In the next day or two I’ll post the recipes for the chicken dish I made as well as the brussel sprout recipe (which is fantastic!) but in the meantime, I’ll leave you with a few pictures from the day at CIRA and a question:

When was the last time you learned something new?

Buon Appetito!  🙂

A Day at CIRA

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The Council of Italian Restaurants in Australia offers cooking lessons on a regular basis. The classes are held at Casa Barilla in Annandale and many of them are hands on. I’ve been fortunate enough to attend a number of classes, these are conducted by the who’s who of Australia’s Italian cooking world.

Attending a class is almost as good as eating in anyone of the restaurants from where the chefs are associated with.

The first lesson I attended was a hands on class with James Kidman from Otto Restaurant where we learned the secrets to making a great rissotto. The second class I went to was taught by Armando Percuoco from Buon Ricordo. Signore Percuoco is one of the most amiable and down to earth people I have ever met. His class was entitled Cucina Povera (Peasant Cooking or humble food) where he shared pragmatic yet very delicious recipes.

Two weekends ago I managed to drag my husband to CIRA once again for a class with Logan Campell, head chef at Lucio’s in Paddington. My husband had never cooked a meal in his LIFE prior to the class so it was interesting to see how he would react to this whole new experience. I am happy to report that he LOVED it! Absolutely loved the experience.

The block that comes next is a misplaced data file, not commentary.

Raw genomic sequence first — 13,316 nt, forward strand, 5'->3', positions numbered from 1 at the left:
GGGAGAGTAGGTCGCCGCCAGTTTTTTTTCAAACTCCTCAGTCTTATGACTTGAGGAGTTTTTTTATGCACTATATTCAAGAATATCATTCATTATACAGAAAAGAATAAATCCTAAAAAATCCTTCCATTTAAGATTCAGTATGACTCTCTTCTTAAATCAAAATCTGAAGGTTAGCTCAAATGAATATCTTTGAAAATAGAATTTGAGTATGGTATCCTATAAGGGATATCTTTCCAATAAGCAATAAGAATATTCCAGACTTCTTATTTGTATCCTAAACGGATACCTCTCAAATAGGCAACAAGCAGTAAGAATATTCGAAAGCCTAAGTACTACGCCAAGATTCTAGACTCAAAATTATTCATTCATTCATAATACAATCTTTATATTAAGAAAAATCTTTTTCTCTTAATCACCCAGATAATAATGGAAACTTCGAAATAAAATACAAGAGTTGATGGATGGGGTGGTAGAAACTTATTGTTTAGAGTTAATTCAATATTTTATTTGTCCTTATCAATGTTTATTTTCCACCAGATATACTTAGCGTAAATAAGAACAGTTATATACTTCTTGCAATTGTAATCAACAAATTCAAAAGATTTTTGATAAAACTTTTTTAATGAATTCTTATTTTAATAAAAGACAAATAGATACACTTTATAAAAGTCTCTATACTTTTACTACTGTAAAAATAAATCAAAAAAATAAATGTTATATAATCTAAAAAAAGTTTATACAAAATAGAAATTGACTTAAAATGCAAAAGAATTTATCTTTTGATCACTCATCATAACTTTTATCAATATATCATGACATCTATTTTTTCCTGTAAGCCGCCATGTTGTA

The class was entitled “Logan’s Ligurian Experience”. The hands on class featured two dishes, Eggplant Ravioli and a Rolled Spatchcock. Both were amazingly easy to prepare (yes, even deboning the spatchcock) and can be recreated at home.

I’ve written down the eggplant ravioli recipe and hope you’ll enjoy it!

Pasta Ingredients
300 grams plain flour
3 large eggs
pinch of salt

Filling Ingredients (you will probably have leftover filling depending on how you fill your pasta)
1 large eggplant, diced
1/2 bunch picked thyme
100 grams diced taleggio cheese (I used Mauri Taleggio)
50 grams parmesan cheese
1 egg
1/4 bunch chopped parsley
salt and pepper

To Serve
125 grams butter
2 tablespoons vinegar
1/4 cup chopped walnuts
A few sprigs of parsley

Pour flour onto benchtop and make a well in the centre.
Place the salt and add the eggs into the well and incorporate until the dough forms
Knead for 5 minutes and rest covered for 1 hour

Sprinkle the eggplant with salt and let stand 20 minutes
Rinse off the salt and drain
Saute the eggplant in a little olive oil, add thyme and cook until eggplant is browned
Allow to cool and then mix the eggplant with the cheeses, egg and parsley
Season with salt and pepper

Using a pasta machine roll out the dough until a thin sheet is formed. Brush with egg wash and place some the ravioli mix along the sheet 3 centimeters apart.

Roll another sheet and place on top of the first, pressing down around the mix to remove any air pockets.

Using cutters, cut the ravioli out removing excess dough around each one.

Place on a floured tray and cover.
Brint a pot of water to the boil.
Melkt the butter in a large frying pan
Blanch ravioli for 3 minutes
When butter is brown and foaming, add the pasta, balsamic vinegar and walnuts.
Garnish with chopped parsley
Toss and serve.

That’s not the end of it!

This weekend I invited a few guests to try out the pasta… here are a few shots of my version of the eggplant ravioli.